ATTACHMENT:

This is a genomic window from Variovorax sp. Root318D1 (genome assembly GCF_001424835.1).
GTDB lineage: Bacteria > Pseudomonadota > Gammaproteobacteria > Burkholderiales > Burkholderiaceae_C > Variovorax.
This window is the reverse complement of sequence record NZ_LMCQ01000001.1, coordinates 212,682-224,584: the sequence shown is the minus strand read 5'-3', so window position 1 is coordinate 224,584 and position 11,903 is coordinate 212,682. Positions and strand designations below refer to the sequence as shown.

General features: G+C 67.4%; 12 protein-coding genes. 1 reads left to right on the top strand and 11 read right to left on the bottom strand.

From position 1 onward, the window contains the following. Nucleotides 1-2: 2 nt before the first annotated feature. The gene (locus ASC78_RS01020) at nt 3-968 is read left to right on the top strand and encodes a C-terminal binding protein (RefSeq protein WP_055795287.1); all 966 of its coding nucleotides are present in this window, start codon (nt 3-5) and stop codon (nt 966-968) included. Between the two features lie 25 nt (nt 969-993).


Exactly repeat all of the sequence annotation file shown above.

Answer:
This is a genomic window from Variovorax sp. Root318D1 (genome assembly GCF_001424835.1).
GTDB lineage: Bacteria > Pseudomonadota > Gammaproteobacteria > Burkholderiales > Burkholderiaceae_C > Variovorax.
This window is the reverse complement of sequence record NZ_LMCQ01000001.1, coordinates 212,682-224,584: the sequence shown is the minus strand read 5'-3', so window position 1 is coordinate 224,584 and position 11,903 is coordinate 212,682. Positions and strand designations below refer to the sequence as shown.

General features: G+C 67.4%; 12 protein-coding genes. 1 reads left to right on the top strand and 11 read right to left on the bottom strand.

From position 1 onward, the window contains the following. Nucleotides 1-2: 2 nt before the first annotated feature. The gene (locus ASC78_RS01020) at nt 3-968 is read left to right on the top strand and encodes a C-terminal binding protein (RefSeq protein WP_055795287.1); all 966 of its coding nucleotides are present in this window, start codon (nt 3-5) and stop codon (nt 966-968) included. Between the two features lie 25 nt (nt 969-993).